LAS VEGAS (KLAS) — September is Suicide Prevention Awareness Month, but there are still barriers to minority mental healthcare.

But for many people in communities of color, the process of navigating these challenges can be difficult.

Dr. Sid Khurana, the medical director at Nevada Mental Health, knows the struggles minorities face all too well.

“The Asian culture, the culture I come from, we are one-third less likely to seek mental healthcare than our Caucasian counterparts and that comes from our own perceptions of mental illness, lack of adequate insight,” explained Dr. Khurana.

In many cultures, the stigma about mental health comes from fear or shame, preventing people from seeking help.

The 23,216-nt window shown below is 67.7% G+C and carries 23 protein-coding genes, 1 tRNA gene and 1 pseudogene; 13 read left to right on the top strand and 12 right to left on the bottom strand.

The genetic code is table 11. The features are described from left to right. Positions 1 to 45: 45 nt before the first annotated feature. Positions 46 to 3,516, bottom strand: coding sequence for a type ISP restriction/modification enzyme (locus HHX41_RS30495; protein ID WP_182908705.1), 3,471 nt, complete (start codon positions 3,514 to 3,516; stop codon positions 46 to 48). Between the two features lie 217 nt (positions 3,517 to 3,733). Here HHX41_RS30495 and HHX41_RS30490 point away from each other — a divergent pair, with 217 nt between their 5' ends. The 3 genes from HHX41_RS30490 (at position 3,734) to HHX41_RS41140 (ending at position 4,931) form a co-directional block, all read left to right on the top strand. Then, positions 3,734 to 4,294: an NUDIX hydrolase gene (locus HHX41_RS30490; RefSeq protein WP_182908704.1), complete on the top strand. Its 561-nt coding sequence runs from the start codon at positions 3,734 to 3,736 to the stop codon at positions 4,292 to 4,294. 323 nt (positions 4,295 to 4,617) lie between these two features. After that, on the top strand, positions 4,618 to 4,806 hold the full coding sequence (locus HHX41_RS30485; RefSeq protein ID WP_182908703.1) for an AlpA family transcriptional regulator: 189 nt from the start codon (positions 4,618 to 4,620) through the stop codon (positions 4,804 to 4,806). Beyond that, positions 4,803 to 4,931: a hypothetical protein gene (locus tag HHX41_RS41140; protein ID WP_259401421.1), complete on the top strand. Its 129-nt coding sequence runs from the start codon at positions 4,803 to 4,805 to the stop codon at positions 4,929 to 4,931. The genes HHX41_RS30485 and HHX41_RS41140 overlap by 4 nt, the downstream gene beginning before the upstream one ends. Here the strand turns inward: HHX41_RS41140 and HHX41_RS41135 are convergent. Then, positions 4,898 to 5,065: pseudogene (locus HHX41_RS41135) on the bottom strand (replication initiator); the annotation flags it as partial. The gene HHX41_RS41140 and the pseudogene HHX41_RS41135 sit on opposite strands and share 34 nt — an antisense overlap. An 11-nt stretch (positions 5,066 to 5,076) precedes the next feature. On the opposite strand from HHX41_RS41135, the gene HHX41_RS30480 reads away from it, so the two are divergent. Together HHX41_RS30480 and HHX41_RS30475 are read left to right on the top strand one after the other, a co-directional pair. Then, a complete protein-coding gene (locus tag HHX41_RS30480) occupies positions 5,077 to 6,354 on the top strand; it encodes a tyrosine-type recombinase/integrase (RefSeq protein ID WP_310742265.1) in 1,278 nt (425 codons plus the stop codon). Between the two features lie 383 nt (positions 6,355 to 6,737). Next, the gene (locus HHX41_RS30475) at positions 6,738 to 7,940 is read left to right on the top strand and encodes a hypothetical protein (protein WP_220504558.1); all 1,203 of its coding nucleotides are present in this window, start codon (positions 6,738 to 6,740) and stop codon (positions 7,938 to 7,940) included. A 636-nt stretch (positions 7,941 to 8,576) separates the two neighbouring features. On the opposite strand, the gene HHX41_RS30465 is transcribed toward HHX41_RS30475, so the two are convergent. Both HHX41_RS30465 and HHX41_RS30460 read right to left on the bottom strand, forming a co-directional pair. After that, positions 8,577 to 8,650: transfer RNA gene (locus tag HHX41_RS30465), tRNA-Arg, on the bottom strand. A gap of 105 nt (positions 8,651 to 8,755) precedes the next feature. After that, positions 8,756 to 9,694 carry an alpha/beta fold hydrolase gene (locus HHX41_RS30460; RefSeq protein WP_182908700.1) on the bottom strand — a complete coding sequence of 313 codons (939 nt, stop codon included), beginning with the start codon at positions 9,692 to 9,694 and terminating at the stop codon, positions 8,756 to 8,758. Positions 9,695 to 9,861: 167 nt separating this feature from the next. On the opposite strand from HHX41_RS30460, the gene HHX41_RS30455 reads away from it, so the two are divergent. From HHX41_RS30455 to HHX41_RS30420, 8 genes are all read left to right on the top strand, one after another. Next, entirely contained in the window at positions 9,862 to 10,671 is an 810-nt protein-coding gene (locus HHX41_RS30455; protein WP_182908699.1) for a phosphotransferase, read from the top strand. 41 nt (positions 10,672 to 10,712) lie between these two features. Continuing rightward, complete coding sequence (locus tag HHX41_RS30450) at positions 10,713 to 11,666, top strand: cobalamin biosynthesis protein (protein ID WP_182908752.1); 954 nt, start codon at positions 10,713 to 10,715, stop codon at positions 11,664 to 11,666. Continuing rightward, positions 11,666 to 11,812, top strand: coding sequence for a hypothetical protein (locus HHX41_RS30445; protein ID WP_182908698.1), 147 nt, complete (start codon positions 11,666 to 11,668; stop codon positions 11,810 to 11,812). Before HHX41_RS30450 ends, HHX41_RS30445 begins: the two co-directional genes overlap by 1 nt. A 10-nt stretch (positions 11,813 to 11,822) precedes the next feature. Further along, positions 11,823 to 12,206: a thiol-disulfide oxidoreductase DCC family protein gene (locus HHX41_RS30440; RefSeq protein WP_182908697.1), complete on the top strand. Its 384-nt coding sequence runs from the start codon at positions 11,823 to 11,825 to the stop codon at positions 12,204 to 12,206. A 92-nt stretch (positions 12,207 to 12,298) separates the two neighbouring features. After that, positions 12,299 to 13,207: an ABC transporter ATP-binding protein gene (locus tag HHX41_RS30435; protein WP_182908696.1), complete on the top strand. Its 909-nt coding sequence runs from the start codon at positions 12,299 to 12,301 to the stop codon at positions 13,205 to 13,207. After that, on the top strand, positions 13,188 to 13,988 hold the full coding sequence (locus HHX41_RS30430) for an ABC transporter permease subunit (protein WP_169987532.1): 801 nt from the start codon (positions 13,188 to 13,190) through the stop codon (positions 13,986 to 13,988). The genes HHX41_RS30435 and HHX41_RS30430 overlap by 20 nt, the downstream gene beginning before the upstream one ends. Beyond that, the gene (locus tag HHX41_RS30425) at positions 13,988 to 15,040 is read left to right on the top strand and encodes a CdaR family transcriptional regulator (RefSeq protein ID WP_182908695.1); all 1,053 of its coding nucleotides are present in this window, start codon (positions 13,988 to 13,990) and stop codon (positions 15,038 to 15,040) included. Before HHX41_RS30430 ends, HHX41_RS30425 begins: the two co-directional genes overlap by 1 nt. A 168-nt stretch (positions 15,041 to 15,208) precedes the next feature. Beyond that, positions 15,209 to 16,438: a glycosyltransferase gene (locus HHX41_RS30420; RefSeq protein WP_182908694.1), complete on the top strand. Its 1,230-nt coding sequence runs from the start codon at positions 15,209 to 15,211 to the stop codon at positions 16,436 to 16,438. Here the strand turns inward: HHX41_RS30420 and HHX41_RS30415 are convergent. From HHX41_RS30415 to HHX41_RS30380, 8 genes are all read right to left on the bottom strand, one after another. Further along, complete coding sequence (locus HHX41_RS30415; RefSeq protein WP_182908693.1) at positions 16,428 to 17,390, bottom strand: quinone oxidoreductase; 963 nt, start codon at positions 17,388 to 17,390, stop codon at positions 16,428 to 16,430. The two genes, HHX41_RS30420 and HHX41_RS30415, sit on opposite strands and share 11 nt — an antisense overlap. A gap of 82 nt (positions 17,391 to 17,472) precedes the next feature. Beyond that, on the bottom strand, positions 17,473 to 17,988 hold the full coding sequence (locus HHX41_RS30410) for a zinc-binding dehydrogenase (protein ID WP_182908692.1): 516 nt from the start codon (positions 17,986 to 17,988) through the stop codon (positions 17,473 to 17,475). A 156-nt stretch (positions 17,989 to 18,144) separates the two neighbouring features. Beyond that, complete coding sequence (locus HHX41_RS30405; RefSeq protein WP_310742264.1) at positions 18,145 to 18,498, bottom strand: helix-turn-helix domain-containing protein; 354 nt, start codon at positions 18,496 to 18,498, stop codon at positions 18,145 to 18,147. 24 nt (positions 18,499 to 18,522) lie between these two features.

“They do not believe that they will get the right care from their treatment providers, or their culture would be understood, their language would be understood, or they have a distrust of the system which often times prevents them from seeking care,” added Dr. Khurana.

Other factors also include the type of community you live in, lack of transportation, and lack of health insurance.

Dr. Jacobs, the Vice President of the National Alliance on Mental Illness, or NAMI of Southern Nevada, is trying to change that.

“We’re working more with youth and communities of color, one of the emphases has been meeting people where they are,” said Dr. Jacobs. “So, a lot of our support groups, we have them in locations where it’s accessible for folks where support groups are needed the most.”

Dr. Jacobs says NAMI is working on partnering with other mental health organizations as well to address those needs.

“We’re really trying to educate individuals in various communities about mental health and normalize it as much as possible by spreading awareness,” said Dr. Jacobs.

NAMI has peer support led groups free of charge. For a list of services and to learn more, visit this link.